The difficult economic conditions of the 1930s helped to spur Advance's early growth. To put people to work the federal government funded major road paving projects, prompting motorists to drive their cars, which at the time required far more maintenance than contemporary models. For instance, oil required changing after only 500 miles, while brakes lasted little more than 10,000 miles and tires were only good for approximately 7,000 miles. Moreover, the poor economy caused more people to hold onto their cars longer, resulting in greater business for auto parts retailers like Advance. After a decade of owning Advance, Taubman had grown the chain to 21 stores. With the United States' entry into World War II, however, Advance was forced to adjust, due to a shortage of raw materials like rubber that limited the amount of auto parts that could be produced, as well as gas rationing that dramatically cut back on car usage and the need for maintenance. As a result, Advance Stores began to stock a wide variety of housewares and appliances, items it would continue to sell even after the war was over. It was also during World War II that Arthur Taubman made his mark in another way. He used his position as a successful businessman to help some 500 Jews escape the Holocaust of Nazi Germany by signing immigration papers, claiming that they were cousins and promising financial support (which never became necessary). When asked by government officials about his unusually high number of cousins, Taubman reportedly commented, "Every Jew who is in danger is my first cousin." Taubman would later become a key player in the racial integration of Roanoke, and a major philanthropist in the community.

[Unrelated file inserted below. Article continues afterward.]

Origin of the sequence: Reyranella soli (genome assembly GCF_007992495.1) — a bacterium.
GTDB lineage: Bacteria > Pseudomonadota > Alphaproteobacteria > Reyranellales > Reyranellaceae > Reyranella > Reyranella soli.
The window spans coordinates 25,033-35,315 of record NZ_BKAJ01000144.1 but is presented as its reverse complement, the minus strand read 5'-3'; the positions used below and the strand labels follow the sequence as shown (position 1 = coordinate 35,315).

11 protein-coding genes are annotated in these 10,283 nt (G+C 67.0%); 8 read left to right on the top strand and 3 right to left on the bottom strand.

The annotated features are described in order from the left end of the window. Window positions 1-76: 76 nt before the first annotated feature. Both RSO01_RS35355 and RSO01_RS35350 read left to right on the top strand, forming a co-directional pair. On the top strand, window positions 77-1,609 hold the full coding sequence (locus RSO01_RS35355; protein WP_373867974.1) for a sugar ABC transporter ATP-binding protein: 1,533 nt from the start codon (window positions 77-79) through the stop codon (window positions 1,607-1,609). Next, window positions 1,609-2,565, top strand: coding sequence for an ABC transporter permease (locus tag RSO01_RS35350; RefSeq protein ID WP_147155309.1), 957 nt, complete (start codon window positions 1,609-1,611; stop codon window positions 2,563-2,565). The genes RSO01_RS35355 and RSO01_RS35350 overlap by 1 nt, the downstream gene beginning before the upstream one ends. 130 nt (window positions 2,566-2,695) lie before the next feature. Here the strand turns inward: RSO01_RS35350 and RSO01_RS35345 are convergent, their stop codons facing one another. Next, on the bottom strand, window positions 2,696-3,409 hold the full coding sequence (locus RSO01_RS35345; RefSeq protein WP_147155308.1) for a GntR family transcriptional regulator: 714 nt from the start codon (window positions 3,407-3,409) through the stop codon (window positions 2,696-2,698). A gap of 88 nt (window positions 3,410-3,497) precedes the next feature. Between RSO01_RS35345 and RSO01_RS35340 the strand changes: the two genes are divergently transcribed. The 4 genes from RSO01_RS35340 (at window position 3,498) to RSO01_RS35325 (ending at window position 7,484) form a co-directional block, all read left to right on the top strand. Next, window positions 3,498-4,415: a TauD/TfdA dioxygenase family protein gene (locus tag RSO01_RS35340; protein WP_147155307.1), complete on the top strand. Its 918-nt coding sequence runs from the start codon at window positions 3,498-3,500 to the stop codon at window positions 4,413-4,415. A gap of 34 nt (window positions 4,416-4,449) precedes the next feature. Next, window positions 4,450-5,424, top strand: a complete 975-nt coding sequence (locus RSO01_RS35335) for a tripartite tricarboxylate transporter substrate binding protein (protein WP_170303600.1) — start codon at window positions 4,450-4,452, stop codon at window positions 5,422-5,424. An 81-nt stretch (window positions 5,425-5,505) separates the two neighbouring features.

Advance Stores added to its mix of products in the 25 years that followed World War II. Not only did the chain sell auto parts, it installed items such as tires, batteries, and seatcovers at service bays that became part of the stores. According to the Roanoke Times, "At a store opening in Roanoke in 1961, the company touted its sales of lawn mowers, picnic equipment, lawn and garden tools, radios and phonographs, television and appliances, sporting goods, fishing tackle hardware, bicycles and accessories. ... During Christmas, shoppers could buy toys." By the time Taubman was ready to retire and turn over control of the company to his son, Nicholas, the Advance chain totaled 54 stores.
Focusing on Auto Parts in the 1970s